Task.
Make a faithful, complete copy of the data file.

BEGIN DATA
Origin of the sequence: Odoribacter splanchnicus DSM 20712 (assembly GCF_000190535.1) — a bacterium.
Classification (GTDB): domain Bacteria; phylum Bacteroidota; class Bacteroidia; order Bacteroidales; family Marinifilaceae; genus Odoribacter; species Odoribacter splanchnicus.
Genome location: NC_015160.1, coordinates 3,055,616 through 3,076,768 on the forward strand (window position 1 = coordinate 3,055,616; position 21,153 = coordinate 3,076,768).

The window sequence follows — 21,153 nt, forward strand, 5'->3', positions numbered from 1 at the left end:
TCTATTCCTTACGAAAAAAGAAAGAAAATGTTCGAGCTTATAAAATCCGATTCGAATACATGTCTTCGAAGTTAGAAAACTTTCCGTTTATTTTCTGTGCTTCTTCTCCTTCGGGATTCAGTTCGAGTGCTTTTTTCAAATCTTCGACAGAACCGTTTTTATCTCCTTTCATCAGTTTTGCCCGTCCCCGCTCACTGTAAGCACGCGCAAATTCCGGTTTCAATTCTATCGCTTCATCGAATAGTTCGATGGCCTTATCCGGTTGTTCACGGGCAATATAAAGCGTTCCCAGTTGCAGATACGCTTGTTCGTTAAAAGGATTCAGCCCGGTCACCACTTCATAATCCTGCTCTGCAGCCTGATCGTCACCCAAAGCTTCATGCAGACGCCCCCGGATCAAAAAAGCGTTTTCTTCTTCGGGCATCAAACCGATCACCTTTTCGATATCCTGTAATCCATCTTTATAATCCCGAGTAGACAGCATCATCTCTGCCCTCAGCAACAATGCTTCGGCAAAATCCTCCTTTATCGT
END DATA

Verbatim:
Origin of the sequence: Odoribacter splanchnicus DSM 20712 (assembly GCF_000190535.1) — a bacterium.
Classification (GTDB): domain Bacteria; phylum Bacteroidota; class Bacteroidia; order Bacteroidales; family Marinifilaceae; genus Odoribacter; species Odoribacter splanchnicus.
Genome location: NC_015160.1, coordinates 3,055,616 through 3,076,768 on the forward strand (window position 1 = coordinate 3,055,616; position 21,153 = coordinate 3,076,768).

The window sequence follows — 21,153 nt, forward strand, 5'->3', positions numbered from 1 at the left end:
TCTATTCCTTACGAAAAAAGAAAGAAAATGTTCGAGCTTATAAAATCCGATTCGAATACATGTCTTCGAAGTTAGAAAACTTTCCGTTTATTTTCTGTGCTTCTTCTCCTTCGGGATTCAGTTCGAGTGCTTTTTTCAAATCTTCGACAGAACCGTTTTTATCTCCTTTCATCAGTTTTGCCCGTCCCCGCTCACTGTAAGCACGCGCAAATTCCGGTTTCAATTCTATCGCTTCATCGAATAGTTCGATGGCCTTATCCGGTTGTTCACGGGCAATATAAAGCGTTCCCAGTTGCAGATACGCTTGTTCGTTAAAAGGATTCAGCCCGGTCACCACTTCATAATCCTGCTCTGCAGCCTGATCGTCACCCAAAGCTTCATGCAGACGCCCCCGGATCAAAAAAGCGTTTTCTTCTTCGGGCATCAAACCGATCACCTTTTCGATATCCTGTAATCCATCTTTATAATCCCGAGTAGACAGCATCATCTCTGCCCTCAGCAACAATGCTTCGGCAAAATCCTCCTTTATCGT